• Color Blindness. Heron assured his audience “there is no such thing as a color-blind-accessible set of colors”, and that humans gradually get less color-sensitive with age. Some traumatic results can even result in actual color reversals, where for example red might look like green and vice versa. There are also readabilities of font sizes. Some games with complex components have used an “inverse palette” which aids color-blind players in identifying different game pieces.
  • Visual Accessibility.  Some cards with lots of words or symbols don’t seem “easy” to deal with, because they’re information dense. However, certain arrangements of the data, especially with high contrast, can make it considerably easier.   
  • Cognitive Accessibility. Memory problems could make potentially any game difficult for some players to master.
  • Physical Accessibility. Players of Race for the Galaxy might hold as many as ten cards in their hand at a time. Some cards can be used instantly, while others provide opportunities for future turns. It’s also not rare, at the end of your turn, for your hand to bear little or no resemblance to what it was when your turn started. Card holders can help players with substandard motor skills handle all this maneuvering.
  • Communication.
  • Socioeconomic Accessibility.

Numerous accessibility measures made for the general public have ened up helping more people than those the measure originally targeted. “Curb cuts”, for example, which targeted wheelchairs for smooth rides down from sidewalk to street, also helped bicyclists and pram-pushers.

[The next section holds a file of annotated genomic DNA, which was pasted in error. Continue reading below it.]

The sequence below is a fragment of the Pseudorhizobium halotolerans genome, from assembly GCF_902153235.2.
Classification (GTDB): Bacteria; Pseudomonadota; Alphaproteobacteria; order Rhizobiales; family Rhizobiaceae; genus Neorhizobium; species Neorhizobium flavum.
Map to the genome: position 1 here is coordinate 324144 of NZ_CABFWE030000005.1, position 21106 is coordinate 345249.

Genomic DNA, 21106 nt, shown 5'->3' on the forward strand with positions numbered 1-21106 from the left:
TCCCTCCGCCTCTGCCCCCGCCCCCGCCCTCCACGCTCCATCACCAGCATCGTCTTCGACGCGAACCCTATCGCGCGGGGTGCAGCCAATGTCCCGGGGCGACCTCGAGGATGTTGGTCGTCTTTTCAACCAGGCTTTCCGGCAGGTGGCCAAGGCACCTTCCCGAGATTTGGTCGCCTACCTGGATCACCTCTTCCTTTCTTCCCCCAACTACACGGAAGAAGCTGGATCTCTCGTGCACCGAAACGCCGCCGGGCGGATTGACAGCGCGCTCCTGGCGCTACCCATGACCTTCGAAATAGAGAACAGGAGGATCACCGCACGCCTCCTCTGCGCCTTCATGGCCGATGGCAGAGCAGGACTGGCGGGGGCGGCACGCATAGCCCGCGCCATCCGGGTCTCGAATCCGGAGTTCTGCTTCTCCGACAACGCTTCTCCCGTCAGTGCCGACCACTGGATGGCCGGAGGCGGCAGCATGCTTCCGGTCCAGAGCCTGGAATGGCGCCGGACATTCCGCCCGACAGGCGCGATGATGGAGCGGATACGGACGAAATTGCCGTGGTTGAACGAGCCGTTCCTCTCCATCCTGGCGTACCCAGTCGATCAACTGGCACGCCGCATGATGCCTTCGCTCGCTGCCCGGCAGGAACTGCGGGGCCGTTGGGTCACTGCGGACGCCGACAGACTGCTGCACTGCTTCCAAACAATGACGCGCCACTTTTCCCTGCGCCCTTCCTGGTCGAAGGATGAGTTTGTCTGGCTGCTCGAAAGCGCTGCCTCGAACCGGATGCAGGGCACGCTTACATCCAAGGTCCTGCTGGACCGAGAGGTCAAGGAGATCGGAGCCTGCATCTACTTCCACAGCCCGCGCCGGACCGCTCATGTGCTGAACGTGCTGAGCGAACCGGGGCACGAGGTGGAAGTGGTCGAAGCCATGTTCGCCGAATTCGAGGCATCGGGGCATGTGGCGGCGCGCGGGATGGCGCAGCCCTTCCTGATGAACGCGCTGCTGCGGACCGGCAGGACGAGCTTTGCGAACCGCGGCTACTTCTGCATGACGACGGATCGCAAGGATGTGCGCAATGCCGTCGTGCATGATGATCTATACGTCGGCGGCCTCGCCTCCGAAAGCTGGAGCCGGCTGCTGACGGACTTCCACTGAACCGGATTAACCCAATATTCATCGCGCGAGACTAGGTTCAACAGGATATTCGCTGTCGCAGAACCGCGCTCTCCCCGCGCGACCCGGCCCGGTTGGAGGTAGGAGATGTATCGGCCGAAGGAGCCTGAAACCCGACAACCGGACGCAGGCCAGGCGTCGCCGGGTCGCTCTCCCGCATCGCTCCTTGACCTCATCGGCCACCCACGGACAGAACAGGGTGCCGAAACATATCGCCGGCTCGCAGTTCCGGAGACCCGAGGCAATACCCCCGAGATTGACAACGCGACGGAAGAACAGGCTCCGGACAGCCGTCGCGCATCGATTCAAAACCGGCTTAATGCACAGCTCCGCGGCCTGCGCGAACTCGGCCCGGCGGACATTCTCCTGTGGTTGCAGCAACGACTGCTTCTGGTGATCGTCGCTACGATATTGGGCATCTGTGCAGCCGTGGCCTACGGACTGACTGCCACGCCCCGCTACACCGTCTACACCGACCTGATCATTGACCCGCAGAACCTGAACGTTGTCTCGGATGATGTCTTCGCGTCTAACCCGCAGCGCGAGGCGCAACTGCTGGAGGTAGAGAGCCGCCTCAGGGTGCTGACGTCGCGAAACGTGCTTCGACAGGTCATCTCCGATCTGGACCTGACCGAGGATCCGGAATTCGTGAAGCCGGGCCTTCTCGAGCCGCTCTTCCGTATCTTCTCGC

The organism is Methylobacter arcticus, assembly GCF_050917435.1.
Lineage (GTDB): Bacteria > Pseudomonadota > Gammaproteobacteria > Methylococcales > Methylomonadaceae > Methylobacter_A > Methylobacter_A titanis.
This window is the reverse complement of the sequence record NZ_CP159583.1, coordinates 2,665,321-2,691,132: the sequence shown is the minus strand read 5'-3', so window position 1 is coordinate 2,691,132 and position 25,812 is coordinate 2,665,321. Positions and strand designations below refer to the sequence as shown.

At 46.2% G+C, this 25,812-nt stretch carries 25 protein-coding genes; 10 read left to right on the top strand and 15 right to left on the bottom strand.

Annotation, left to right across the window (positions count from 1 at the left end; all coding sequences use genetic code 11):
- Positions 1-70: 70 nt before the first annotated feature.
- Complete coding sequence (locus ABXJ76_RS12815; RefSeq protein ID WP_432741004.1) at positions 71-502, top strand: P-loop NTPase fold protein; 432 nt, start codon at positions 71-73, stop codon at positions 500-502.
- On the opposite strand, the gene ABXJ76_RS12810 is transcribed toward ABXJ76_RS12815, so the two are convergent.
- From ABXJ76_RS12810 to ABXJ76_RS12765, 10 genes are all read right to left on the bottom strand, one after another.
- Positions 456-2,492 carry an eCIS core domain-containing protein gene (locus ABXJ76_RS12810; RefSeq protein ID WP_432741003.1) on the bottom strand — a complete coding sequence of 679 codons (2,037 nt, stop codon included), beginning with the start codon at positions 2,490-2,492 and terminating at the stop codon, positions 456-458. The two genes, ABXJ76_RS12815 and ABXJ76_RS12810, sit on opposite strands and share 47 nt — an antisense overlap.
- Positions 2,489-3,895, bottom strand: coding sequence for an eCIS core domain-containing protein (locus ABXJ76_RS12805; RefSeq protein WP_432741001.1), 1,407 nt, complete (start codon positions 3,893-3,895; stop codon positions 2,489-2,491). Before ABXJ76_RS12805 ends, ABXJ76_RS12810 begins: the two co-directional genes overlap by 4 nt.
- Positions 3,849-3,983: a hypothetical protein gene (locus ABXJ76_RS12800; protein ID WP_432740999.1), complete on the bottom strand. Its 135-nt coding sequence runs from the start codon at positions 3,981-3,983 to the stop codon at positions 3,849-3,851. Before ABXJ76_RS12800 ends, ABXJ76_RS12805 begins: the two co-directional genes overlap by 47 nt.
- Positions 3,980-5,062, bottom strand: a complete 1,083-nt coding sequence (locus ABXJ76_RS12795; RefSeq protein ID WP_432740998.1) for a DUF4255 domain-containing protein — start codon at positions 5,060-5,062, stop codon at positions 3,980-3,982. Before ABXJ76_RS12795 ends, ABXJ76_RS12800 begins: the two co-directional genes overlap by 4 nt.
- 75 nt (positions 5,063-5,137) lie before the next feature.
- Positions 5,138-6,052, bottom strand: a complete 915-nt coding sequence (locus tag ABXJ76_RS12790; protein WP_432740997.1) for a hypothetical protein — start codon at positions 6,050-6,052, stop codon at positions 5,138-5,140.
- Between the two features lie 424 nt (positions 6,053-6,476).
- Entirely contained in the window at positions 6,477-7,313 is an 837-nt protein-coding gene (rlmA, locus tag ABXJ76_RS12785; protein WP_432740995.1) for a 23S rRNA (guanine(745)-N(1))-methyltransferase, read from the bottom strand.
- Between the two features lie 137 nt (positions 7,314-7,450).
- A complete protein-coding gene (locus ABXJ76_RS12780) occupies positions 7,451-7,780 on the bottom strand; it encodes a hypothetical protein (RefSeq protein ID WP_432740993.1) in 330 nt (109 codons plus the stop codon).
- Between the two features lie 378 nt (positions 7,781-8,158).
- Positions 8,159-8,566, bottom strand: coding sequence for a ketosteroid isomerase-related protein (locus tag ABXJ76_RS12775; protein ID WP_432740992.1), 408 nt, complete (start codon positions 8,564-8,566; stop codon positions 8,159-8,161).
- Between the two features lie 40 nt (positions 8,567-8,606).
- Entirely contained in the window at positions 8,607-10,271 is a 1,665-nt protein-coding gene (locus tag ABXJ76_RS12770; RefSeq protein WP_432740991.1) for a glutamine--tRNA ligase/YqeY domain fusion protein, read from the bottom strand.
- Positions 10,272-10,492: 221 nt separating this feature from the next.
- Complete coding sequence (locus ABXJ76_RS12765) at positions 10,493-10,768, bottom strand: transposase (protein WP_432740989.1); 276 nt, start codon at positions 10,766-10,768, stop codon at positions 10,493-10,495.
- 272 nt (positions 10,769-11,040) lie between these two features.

It seems that Dr. Heron and his associate, Pauline Belford are the only ones doing this sort of work right now, which is updated regularly on the website Meeple Like Us. “We do the best we can,” he said candidly. “So basically, if you came here looking for solutions, we don’t have any. We just have a big laundry list of problems that we don’t know how to solve.”   In short, it’s much like the study of aerodynamics in 1870 . . . or indeed, any scientific endeavor that is blazing new trails

The primary tool developed for the study of inaccessibility in gaming is something Dr. Heron calls “The Teardown”.  “It’s our primary tool for this sort of analysis,” he explained. “This works from a heuristic standpoint that creates a consistent set of lenses for analysis. We play each game several times; we apply the framework; then, we publish the results.

“What we’re aiming for here is a kind of empathic design more than anything else. An appreciation of how any decision that’s made about the game design is going to have some accessibility impact.”

For a multifaceted endeavor with so few people working on it, these studies have amassed a sizable amount of data. Dr. Heron shows no signs of stopping, and presses on with the same rigor that dedicated scientists have applied for centuries on projects that seemed at first to be leading nowhere.

But Dr. Heron doesn’t think this research is leading nowhere, because those who currently find board games a struggle may actually be an integral part of the solution: “The biggest single step to be encouraged,” he said, “is for [game] designers to include some people with disabilities among the playtesters.

“They will find your problems for you. And they will give you solutions.”

SOURCES

How to Develop Visually and Physically Accessible Board Games. Brandon the Game Dev at brandonthegamedev.com.  Brandon Rollins. January 8, 2018.

Board Game Accessibility Seminar at UKGE2018. Drs. Michael Heron and Pauline Belford at meeplelikeus.co.uk.  June 18, 2018.

Race for the Galaxy (2007). Dr. Michael Heron at meeplelikeus.co.uk.  June 25,2018.

Race for the Galaxy (2007)- Accessibility Teardown. Dr. Michael Heron at meeplelikeus.co.uk. June 30, 2018.